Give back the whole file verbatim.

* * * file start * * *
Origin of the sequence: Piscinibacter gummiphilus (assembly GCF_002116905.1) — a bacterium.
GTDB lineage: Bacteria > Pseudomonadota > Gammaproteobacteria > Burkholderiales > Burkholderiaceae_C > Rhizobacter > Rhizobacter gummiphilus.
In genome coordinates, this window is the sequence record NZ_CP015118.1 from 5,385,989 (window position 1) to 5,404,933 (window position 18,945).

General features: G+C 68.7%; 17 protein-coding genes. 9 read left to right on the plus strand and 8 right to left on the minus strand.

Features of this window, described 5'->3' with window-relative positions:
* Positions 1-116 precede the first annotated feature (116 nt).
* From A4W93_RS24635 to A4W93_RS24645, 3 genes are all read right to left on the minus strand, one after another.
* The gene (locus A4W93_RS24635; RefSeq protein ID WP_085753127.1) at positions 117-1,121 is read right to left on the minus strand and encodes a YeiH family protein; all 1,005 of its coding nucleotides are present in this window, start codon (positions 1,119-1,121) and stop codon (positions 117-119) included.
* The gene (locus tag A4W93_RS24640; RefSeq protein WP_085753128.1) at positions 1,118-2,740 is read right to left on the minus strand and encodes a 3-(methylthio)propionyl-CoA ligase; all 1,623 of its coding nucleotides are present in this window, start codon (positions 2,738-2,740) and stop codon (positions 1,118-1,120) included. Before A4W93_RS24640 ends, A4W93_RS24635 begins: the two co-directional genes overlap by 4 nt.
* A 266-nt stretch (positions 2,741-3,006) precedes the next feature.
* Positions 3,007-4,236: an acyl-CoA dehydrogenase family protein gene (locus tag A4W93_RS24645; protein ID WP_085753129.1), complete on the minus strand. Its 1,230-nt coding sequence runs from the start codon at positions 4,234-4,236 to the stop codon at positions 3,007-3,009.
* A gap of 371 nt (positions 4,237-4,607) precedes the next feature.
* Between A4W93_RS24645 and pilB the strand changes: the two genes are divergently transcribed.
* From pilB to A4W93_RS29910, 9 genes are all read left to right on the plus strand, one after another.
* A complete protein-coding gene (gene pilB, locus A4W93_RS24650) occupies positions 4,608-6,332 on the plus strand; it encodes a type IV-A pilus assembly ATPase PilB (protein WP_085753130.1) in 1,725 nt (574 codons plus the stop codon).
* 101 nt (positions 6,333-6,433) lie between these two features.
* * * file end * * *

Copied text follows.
Origin of the sequence: Piscinibacter gummiphilus (assembly GCF_002116905.1) — a bacterium.
GTDB lineage: Bacteria > Pseudomonadota > Gammaproteobacteria > Burkholderiales > Burkholderiaceae_C > Rhizobacter > Rhizobacter gummiphilus.
In genome coordinates, this window is the sequence record NZ_CP015118.1 from 5,385,989 (window position 1) to 5,404,933 (window position 18,945).

General features: G+C 68.7%; 17 protein-coding genes. 9 read left to right on the plus strand and 8 right to left on the minus strand.

Features of this window, described 5'->3' with window-relative positions:
* Positions 1-116 precede the first annotated feature (116 nt).
* From A4W93_RS24635 to A4W93_RS24645, 3 genes are all read right to left on the minus strand, one after another.
* The gene (locus A4W93_RS24635; RefSeq protein ID WP_085753127.1) at positions 117-1,121 is read right to left on the minus strand and encodes a YeiH family protein; all 1,005 of its coding nucleotides are present in this window, start codon (positions 1,119-1,121) and stop codon (positions 117-119) included.
* The gene (locus tag A4W93_RS24640; RefSeq protein WP_085753128.1) at positions 1,118-2,740 is read right to left on the minus strand and encodes a 3-(methylthio)propionyl-CoA ligase; all 1,623 of its coding nucleotides are present in this window, start codon (positions 2,738-2,740) and stop codon (positions 1,118-1,120) included. Before A4W93_RS24640 ends, A4W93_RS24635 begins: the two co-directional genes overlap by 4 nt.
* A 266-nt stretch (positions 2,741-3,006) precedes the next feature.
* Positions 3,007-4,236: an acyl-CoA dehydrogenase family protein gene (locus tag A4W93_RS24645; protein ID WP_085753129.1), complete on the minus strand. Its 1,230-nt coding sequence runs from the start codon at positions 4,234-4,236 to the stop codon at positions 3,007-3,009.
* A gap of 371 nt (positions 4,237-4,607) precedes the next feature.
* Between A4W93_RS24645 and pilB the strand changes: the two genes are divergently transcribed.
* From pilB to A4W93_RS29910, 9 genes are all read left to right on the plus strand, one after another.
* A complete protein-coding gene (gene pilB, locus A4W93_RS24650) occupies positions 4,608-6,332 on the plus strand; it encodes a type IV-A pilus assembly ATPase PilB (protein WP_085753130.1) in 1,725 nt (574 codons plus the stop codon).
* 101 nt (positions 6,333-6,433) lie between these two features.